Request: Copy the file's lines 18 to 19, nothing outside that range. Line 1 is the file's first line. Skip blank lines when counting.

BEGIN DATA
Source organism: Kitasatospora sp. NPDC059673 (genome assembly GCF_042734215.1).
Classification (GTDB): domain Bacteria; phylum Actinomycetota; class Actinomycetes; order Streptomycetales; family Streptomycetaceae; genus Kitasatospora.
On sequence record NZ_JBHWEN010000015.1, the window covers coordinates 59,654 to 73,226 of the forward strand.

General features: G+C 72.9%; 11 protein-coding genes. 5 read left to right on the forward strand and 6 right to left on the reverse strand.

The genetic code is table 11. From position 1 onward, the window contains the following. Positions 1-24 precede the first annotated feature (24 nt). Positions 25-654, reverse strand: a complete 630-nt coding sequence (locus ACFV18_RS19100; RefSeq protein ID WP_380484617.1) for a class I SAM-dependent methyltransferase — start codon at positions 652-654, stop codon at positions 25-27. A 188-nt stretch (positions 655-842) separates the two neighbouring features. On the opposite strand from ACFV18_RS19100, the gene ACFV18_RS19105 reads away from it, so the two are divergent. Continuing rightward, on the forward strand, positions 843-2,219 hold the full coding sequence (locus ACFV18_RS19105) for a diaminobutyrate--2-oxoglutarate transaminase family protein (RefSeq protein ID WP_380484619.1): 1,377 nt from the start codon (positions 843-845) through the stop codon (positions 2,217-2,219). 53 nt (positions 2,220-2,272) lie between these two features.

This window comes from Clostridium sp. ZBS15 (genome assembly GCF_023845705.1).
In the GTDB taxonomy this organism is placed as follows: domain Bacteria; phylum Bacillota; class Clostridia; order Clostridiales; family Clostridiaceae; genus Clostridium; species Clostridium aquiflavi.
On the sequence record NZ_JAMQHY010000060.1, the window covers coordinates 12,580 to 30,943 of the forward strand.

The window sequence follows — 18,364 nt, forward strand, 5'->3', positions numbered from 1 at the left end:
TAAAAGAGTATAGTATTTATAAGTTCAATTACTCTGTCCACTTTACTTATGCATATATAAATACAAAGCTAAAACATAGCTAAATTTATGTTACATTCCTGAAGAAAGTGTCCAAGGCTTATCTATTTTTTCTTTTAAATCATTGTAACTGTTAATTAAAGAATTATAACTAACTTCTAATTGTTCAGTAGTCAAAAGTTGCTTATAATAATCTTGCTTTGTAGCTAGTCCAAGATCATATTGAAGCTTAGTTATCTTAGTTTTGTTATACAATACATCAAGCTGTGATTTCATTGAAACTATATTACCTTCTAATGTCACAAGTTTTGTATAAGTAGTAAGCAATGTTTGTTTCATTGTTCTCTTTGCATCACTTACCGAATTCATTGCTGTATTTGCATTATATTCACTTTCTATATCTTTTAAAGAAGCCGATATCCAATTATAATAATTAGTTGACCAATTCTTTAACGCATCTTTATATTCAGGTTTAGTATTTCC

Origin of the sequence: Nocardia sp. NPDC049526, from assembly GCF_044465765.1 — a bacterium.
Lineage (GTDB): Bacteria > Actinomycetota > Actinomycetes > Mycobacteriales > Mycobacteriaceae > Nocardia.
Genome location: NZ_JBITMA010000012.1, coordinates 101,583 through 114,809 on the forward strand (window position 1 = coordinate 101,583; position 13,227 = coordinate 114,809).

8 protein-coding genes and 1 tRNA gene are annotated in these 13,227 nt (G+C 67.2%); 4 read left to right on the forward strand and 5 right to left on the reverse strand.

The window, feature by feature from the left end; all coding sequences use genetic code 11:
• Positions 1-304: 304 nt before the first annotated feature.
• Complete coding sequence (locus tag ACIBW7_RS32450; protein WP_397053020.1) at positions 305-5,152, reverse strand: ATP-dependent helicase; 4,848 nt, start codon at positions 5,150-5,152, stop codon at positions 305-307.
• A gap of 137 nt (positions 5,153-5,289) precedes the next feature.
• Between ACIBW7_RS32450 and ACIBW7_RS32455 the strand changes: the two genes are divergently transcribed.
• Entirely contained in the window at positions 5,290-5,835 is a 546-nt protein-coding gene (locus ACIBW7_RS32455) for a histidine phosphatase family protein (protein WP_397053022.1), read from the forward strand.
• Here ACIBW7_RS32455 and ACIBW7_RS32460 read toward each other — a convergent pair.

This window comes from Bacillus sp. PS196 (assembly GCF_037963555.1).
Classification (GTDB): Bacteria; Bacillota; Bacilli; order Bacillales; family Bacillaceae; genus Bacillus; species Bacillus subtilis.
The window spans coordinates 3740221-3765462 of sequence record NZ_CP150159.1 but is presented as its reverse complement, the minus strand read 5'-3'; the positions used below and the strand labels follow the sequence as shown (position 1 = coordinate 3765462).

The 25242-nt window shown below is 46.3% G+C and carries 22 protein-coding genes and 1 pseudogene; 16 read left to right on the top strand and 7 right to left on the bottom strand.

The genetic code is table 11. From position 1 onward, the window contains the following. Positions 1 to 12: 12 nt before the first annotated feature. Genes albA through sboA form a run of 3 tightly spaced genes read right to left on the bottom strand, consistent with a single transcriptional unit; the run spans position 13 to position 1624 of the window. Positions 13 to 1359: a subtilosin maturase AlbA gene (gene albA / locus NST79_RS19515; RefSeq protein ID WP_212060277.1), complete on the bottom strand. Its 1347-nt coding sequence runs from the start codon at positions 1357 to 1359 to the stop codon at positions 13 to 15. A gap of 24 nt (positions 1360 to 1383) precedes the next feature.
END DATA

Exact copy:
• A gap of 137 nt (positions 5,153-5,289) precedes the next feature.
• Between ACIBW7_RS32450 and ACIBW7_RS32455 the strand changes: the two genes are divergently transcribed.